Since 1980, income inequality has fractured the nation.
By DANTE CHINNI and JAMES GIMPEL
MOST STORIES ABOUT inequality in America miss an important point: rising disparities are not just about investment bankers versus auto workers. They’re about entire communities of “winners” and “losers.” And as these communities continue to diverge, the idea of “an American economy” looks more and more like an anachronism.
We analyzed reams of demographic, economic, cultural, and political data to break the nation’s 3,141 counties into 12 statistically distinct “types of place.” When we look at family income over the past 30 years through that prism, the full picture of the income divide becomes clearer—and much starker.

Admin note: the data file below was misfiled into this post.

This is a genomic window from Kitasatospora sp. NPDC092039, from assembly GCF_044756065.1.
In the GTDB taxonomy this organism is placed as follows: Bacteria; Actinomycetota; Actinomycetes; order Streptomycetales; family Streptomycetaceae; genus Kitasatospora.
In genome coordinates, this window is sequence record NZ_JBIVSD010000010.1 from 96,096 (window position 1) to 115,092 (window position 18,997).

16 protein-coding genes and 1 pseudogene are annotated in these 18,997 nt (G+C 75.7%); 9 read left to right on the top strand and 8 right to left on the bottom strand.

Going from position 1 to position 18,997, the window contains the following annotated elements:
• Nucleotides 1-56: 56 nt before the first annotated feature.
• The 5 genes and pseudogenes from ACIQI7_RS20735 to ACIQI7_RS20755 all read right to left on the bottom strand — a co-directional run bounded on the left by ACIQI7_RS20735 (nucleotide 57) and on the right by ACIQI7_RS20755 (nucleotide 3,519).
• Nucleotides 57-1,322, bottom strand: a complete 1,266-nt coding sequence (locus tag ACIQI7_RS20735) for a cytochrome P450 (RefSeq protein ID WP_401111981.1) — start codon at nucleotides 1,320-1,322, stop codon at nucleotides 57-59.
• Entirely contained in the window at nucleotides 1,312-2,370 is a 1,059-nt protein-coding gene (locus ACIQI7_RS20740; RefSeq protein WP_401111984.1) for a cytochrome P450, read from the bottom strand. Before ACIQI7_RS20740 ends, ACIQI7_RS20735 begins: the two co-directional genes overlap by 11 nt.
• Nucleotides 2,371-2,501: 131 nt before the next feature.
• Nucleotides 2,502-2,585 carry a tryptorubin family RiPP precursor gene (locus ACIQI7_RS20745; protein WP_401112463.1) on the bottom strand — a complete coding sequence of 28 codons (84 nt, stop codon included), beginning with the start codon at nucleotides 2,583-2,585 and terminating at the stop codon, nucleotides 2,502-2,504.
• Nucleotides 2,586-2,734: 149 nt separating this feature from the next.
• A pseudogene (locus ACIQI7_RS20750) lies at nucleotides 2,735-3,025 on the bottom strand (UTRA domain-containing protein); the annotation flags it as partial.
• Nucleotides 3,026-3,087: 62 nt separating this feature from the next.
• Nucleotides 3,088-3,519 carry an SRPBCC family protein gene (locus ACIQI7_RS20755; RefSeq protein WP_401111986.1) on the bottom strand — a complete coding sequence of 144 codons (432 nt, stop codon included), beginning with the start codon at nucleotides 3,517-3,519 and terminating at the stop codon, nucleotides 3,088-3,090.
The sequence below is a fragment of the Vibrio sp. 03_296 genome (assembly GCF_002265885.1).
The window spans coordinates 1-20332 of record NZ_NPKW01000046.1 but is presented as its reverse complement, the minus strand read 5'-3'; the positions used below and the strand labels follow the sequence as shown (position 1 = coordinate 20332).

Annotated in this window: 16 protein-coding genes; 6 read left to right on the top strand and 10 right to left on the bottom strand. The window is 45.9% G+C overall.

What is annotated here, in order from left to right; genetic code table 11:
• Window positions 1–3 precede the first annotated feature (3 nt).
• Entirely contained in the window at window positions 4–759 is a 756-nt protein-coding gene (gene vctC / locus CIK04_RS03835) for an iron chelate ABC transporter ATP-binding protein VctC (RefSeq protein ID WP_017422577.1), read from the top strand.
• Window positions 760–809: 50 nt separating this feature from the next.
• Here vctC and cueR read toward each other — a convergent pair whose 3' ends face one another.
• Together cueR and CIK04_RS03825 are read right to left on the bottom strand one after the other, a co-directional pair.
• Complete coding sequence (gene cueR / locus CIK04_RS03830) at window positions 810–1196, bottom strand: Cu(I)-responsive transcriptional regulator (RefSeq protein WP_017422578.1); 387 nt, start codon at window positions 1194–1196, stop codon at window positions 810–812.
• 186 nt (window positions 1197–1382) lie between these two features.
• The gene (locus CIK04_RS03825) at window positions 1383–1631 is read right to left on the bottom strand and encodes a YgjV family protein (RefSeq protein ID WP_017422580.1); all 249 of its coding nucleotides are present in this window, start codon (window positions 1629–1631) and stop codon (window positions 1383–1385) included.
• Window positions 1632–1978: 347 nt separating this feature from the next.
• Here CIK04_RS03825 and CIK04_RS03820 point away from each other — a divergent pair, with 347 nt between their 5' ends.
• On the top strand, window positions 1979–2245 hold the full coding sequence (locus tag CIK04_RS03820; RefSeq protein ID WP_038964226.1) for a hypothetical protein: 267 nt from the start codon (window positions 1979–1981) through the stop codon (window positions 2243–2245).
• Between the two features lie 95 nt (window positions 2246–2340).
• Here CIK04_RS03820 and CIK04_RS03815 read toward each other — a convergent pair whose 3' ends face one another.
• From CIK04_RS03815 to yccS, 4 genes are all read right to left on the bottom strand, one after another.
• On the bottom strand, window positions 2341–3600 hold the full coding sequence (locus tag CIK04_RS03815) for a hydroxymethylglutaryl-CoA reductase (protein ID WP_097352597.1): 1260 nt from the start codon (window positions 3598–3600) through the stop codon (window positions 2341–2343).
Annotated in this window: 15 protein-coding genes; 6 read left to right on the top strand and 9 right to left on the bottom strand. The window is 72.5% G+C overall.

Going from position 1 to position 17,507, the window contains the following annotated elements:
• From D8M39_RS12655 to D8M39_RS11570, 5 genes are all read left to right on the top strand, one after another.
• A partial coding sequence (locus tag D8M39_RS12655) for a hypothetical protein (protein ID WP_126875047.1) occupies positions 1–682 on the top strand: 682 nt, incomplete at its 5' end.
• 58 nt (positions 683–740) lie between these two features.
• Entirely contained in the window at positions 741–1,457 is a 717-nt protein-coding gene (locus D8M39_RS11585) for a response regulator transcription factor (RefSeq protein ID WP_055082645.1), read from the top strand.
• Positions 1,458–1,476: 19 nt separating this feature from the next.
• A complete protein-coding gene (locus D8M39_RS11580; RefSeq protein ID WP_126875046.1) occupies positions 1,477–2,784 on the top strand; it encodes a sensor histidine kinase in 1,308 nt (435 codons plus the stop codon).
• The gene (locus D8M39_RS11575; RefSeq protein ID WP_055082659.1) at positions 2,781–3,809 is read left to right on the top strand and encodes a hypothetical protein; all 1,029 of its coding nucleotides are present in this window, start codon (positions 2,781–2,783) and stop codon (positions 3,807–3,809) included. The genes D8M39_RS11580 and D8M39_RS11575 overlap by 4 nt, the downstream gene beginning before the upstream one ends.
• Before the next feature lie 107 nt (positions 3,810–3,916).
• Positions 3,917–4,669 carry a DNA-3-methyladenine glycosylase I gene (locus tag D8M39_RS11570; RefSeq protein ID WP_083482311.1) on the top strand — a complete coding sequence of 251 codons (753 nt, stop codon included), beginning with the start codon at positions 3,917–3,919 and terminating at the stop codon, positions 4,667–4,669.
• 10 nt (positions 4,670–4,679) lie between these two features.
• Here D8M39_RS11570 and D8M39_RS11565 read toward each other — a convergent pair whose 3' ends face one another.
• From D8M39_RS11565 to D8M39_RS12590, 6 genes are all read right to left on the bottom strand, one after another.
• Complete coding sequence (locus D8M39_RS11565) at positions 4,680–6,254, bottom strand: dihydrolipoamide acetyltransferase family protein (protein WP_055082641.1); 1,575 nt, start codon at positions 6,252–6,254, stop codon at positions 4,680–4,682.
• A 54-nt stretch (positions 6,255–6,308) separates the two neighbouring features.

Seven of our 12 county-types saw their median family incomes fall. “Immigration Nation” counties fared the worst, as Latino immigrants, many with little education, moved in. The “Service Worker Centers” also saw steep declines, as manufacturing dried up. Leading in growth were the well-educated “Monied Burbs,” where white-collar positions bloomed in office parks. Income in the “Industrial Metropolises” also rose, driven by gentrification and new wealth in inner-ring suburbs.